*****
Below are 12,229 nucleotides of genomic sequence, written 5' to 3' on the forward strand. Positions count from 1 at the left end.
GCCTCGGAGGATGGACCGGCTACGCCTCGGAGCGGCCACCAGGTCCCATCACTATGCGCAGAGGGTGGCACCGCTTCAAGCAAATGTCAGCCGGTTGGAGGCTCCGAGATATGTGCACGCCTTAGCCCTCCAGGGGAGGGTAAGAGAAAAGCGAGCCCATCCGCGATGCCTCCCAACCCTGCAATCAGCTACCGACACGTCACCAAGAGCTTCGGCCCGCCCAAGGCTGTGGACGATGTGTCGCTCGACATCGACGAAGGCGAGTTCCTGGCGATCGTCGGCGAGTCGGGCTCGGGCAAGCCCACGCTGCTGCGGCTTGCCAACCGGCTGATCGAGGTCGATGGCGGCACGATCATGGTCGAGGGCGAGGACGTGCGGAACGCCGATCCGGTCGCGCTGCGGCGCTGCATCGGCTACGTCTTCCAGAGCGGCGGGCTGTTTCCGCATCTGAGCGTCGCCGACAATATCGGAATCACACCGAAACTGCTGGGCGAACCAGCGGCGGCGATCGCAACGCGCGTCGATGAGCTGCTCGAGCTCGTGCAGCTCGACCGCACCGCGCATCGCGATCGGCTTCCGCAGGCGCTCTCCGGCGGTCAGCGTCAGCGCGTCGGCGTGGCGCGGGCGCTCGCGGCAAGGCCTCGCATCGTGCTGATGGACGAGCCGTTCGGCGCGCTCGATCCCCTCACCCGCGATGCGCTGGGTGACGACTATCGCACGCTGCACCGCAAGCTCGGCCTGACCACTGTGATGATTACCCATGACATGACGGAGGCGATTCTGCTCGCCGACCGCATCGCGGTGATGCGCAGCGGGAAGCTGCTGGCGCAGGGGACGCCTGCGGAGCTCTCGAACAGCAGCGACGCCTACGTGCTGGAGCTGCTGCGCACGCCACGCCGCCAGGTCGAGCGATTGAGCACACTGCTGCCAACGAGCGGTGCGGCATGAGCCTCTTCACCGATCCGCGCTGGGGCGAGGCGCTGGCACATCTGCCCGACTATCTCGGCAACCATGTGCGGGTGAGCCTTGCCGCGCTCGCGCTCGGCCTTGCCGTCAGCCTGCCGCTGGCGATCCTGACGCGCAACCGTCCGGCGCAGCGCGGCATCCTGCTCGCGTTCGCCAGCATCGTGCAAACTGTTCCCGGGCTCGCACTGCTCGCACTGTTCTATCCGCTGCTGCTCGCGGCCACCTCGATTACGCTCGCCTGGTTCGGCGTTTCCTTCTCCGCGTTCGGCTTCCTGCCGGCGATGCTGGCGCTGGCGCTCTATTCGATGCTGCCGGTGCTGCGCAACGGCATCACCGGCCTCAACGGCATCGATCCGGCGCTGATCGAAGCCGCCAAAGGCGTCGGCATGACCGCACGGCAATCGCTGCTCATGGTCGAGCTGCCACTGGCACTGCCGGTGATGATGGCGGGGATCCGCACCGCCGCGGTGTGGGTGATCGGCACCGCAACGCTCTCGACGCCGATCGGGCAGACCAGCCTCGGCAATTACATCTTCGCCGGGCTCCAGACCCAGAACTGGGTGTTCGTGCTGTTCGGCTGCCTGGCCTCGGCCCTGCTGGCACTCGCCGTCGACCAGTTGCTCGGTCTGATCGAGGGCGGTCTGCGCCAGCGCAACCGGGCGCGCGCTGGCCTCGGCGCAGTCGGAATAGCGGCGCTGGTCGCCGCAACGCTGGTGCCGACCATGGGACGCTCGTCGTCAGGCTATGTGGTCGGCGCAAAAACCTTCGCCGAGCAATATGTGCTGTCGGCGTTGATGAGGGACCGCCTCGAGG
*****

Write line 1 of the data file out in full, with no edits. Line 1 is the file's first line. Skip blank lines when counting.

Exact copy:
Below are 12,229 nucleotides of genomic sequence, written 5' to 3' on the forward strand. Positions count from 1 at the left end.